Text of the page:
Association Between Transtibial Meniscus Root Repair and Rate of Meniscal Healing and Extrusion on Postoperative Magnetic Resonance Imaging: A Prospective Multicenter Study

Aaron J. Krych, Richard F. Nauert, Bryant M. Song, Corey S. Cook, Adam C. Johnson, Patrick A. Smith, Michael J. Stuart

Research output: Contribution to journalArticlepeer-review

Abstract

Background: Prospective studies evaluating second-look imaging of meniscus root repair using a transtibial pull-out technique are limited; therefore, optimal surgical indications and the technique for meniscus root repair remain uncertain. Hypothesis: It was hypothesized that there would be a high rate of healing, improvement in meniscal extrusion, and prevention of articular cartilage degeneration and subchondral bone abnormalities after meniscus root repair. Study Design: Case series; Level of evidence, 4. Methods: Consecutive patients undergoing transtibial root repair were prospectively enrolled at 2 orthopaedic centers between March 2017 and January 2019. Pre- and postoperative magnetic resonance imaging (MRI) scans were reviewed by a musculoskeletal radiologist in a blinded fashion for meniscal healing, quantification of extrusion, articular cartilage grade, subchondral bone changes, and coronary/meniscotibial ligament abnormalities. Given persistent extrusion observed on postoperative MRI scans, an additional 10 patients gave consent and were enrolled for immediate (before weightbearing) postoperative MRI scans. Results: A total of 45 patients (16 male, 29 female; mean ± standard deviation age, 42.3 ± 12.9 years; body mass index, 31.6) were prospectively enrolled in the study; there were 47 meniscus root repairs: 29 medial and 18 lateral (2 with both). Postoperative MRI was obtained at an average of 6.3 months (range, 5.1-8 months); 98% of meniscal repairs had evidence of healing. Mean extrusion increased significantly, from 1.9 ± 1.5 mm preoperatively to 2.6 ± 1.4 mm postoperatively (P =.03). There was no significant progression of chondromalacia grade, subchondral edema, insufficiency fracture, subchondral cysts, or subchondral collapse. In the additional 10-patient cohort, the mean preoperative extrusion (1.6 ± 1.2 mm) was not significantly different from that immediately postoperatively (2.0 ± 1.0 mm; P =.23). Conclusion: Prospective MRI analysis of transtibial meniscus root repair confirmed a high rate of meniscal healing and no observable progression of cartilage degeneration or subchondral bone abnormalities at the short-term follow-up. However, meniscal extrusion worsened in the first 6 months after surgery. Registration: NCT03037242 (ClinicalTrials.gov identifier).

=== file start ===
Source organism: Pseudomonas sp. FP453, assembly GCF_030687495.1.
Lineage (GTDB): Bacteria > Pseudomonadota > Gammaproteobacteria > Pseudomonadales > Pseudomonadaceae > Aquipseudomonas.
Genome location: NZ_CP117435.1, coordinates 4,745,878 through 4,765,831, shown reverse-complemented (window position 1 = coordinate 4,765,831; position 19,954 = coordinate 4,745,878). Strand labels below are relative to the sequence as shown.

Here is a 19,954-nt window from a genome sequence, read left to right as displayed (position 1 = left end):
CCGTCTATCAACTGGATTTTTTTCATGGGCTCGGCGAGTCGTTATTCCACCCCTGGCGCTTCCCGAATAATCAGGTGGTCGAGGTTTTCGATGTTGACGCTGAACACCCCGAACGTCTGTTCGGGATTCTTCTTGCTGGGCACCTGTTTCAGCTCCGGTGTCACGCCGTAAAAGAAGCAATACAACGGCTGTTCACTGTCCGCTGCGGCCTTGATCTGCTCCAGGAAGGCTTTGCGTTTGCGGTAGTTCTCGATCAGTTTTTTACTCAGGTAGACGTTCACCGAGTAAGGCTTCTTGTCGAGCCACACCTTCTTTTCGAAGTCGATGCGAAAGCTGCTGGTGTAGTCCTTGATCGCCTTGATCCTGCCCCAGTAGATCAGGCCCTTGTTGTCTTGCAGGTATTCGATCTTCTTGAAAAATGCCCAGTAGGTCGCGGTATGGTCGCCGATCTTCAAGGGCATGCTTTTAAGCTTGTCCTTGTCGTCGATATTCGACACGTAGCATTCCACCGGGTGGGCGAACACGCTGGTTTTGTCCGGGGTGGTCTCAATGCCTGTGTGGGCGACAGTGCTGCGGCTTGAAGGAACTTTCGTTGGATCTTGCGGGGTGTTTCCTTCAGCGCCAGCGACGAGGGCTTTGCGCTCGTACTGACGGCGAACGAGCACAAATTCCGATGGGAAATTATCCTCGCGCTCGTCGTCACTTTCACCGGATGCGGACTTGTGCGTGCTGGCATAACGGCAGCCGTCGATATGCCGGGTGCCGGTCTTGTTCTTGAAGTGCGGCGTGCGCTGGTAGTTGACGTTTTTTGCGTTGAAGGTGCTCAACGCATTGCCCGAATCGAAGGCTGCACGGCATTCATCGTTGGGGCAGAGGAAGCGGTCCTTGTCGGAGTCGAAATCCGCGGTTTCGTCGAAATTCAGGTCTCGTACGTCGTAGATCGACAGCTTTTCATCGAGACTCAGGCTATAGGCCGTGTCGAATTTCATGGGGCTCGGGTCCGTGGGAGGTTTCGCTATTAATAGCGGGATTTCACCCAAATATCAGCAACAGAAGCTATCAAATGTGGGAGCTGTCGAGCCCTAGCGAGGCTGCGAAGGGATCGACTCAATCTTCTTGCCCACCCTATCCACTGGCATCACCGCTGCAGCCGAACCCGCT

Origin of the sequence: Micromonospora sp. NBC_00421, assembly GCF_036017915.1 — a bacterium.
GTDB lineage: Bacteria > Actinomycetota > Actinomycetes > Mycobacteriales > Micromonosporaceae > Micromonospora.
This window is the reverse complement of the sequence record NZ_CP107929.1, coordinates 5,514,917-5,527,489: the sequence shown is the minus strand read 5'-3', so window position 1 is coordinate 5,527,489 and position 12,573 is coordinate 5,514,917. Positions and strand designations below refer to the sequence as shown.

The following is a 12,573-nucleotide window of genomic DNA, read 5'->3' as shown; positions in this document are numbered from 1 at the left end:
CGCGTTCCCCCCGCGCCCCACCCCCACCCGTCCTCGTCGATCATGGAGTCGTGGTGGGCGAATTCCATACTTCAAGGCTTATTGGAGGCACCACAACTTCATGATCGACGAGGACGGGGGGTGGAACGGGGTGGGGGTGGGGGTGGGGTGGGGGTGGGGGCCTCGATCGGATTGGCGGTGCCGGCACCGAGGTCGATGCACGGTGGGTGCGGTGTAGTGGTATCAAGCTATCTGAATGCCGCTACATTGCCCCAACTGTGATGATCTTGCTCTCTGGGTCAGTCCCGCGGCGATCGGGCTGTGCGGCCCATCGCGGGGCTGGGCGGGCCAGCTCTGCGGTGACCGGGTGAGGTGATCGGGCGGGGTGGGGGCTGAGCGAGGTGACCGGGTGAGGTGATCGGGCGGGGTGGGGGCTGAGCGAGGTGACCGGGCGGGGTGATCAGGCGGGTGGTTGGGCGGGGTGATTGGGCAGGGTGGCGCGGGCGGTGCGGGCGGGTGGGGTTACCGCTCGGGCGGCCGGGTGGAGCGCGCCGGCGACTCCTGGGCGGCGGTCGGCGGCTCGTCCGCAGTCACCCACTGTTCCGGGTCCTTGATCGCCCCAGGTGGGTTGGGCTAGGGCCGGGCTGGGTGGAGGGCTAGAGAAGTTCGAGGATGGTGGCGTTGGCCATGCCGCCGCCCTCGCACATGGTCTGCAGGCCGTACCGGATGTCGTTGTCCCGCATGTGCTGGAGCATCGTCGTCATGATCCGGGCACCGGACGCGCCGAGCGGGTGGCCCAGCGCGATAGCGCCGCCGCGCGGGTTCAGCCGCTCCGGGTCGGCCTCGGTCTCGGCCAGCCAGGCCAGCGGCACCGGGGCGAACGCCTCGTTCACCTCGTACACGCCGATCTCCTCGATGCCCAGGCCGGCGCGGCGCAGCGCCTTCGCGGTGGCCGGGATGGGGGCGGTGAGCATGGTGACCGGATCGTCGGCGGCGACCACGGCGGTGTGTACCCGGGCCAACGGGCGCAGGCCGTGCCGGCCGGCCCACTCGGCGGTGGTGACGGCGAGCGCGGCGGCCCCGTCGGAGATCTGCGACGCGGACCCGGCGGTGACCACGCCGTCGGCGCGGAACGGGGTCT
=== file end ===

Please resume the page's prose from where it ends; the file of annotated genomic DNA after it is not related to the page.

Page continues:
Original languageEnglish (US)
JournalOrthopaedic Journal of Sports Medicine
Volume9
Issue number8
DOIs
StatePublished - 2021

Keywords

  • meniscal extrusion
  • meniscal tear
  • meniscus
  • meniscus root
  • prospective cohort
  • transtibial pull-out repair

ASJC Scopus subject areas

  • Orthopedics and Sports Medicine

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